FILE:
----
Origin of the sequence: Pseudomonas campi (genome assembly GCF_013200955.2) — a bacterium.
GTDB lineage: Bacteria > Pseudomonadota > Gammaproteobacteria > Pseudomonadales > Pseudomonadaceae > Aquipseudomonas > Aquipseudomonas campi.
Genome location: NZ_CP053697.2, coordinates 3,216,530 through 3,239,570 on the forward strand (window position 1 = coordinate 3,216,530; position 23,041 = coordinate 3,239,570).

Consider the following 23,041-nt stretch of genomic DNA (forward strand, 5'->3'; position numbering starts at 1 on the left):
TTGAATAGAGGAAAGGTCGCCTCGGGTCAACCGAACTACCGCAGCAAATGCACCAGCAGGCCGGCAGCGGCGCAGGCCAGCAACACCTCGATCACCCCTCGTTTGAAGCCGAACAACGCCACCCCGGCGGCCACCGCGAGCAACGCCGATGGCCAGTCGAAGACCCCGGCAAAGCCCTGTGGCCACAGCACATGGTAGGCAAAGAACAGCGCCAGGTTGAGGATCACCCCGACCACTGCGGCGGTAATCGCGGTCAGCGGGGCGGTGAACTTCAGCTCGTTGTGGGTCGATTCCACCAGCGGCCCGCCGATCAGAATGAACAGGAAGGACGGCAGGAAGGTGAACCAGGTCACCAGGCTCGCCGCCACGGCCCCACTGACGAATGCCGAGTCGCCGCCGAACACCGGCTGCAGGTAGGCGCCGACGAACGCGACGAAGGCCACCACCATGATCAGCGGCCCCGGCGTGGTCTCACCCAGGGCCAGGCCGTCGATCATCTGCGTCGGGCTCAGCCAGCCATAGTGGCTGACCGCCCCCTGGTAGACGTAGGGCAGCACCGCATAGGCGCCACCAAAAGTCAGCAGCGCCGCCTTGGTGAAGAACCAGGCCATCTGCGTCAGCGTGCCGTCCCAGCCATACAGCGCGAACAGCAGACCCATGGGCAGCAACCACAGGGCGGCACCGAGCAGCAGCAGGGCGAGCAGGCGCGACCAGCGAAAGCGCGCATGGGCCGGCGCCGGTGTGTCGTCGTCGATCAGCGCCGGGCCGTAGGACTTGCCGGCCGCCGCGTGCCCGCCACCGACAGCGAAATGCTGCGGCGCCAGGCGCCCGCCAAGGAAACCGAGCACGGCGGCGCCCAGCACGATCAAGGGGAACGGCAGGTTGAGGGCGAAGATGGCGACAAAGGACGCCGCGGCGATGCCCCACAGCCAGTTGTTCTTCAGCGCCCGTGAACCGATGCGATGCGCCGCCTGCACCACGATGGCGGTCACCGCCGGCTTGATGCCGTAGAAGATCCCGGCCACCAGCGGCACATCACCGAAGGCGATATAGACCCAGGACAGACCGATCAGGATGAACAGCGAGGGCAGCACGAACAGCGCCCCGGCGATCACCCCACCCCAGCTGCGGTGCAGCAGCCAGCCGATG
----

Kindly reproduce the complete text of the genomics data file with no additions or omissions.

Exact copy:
Origin of the sequence: Pseudomonas campi (genome assembly GCF_013200955.2) — a bacterium.
GTDB lineage: Bacteria > Pseudomonadota > Gammaproteobacteria > Pseudomonadales > Pseudomonadaceae > Aquipseudomonas > Aquipseudomonas campi.
Genome location: NZ_CP053697.2, coordinates 3,216,530 through 3,239,570 on the forward strand (window position 1 = coordinate 3,216,530; position 23,041 = coordinate 3,239,570).

Consider the following 23,041-nt stretch of genomic DNA (forward strand, 5'->3'; position numbering starts at 1 on the left):
TTGAATAGAGGAAAGGTCGCCTCGGGTCAACCGAACTACCGCAGCAAATGCACCAGCAGGCCGGCAGCGGCGCAGGCCAGCAACACCTCGATCACCCCTCGTTTGAAGCCGAACAACGCCACCCCGGCGGCCACCGCGAGCAACGCCGATGGCCAGTCGAAGACCCCGGCAAAGCCCTGTGGCCACAGCACATGGTAGGCAAAGAACAGCGCCAGGTTGAGGATCACCCCGACCACTGCGGCGGTAATCGCGGTCAGCGGGGCGGTGAACTTCAGCTCGTTGTGGGTCGATTCCACCAGCGGCCCGCCGATCAGAATGAACAGGAAGGACGGCAGGAAGGTGAACCAGGTCACCAGGCTCGCCGCCACGGCCCCACTGACGAATGCCGAGTCGCCGCCGAACACCGGCTGCAGGTAGGCGCCGACGAACGCGACGAAGGCCACCACCATGATCAGCGGCCCCGGCGTGGTCTCACCCAGGGCCAGGCCGTCGATCATCTGCGTCGGGCTCAGCCAGCCATAGTGGCTGACCGCCCCCTGGTAGACGTAGGGCAGCACCGCATAGGCGCCACCAAAAGTCAGCAGCGCCGCCTTGGTGAAGAACCAGGCCATCTGCGTCAGCGTGCCGTCCCAGCCATACAGCGCGAACAGCAGACCCATGGGCAGCAACCACAGGGCGGCACCGAGCAGCAGCAGGGCGAGCAGGCGCGACCAGCGAAAGCGCGCATGGGCCGGCGCCGGTGTGTCGTCGTCGATCAGCGCCGGGCCGTAGGACTTGCCGGCCGCCGCGTGCCCGCCACCGACAGCGAAATGCTGCGGCGCCAGGCGCCCGCCAAGGAAACCGAGCACGGCGGCGCCCAGCACGATCAAGGGGAACGGCAGGTTGAGGGCGAAGATGGCGACAAAGGACGCCGCGGCGATGCCCCACAGCCAGTTGTTCTTCAGCGCCCGTGAACCGATGCGATGCGCCGCCTGCACCACGATGGCGGTCACCGCCGGCTTGATGCCGTAGAAGATCCCGGCCACCAGCGGCACATCACCGAAGGCGATATAGACCCAGGACAGACCGATCAGGATGAACAGCGAGGGCAGCACGAACAGCGCCCCGGCGATCACCCCACCCCAGCTGCGGTGCAGCAGCCAGCCGATG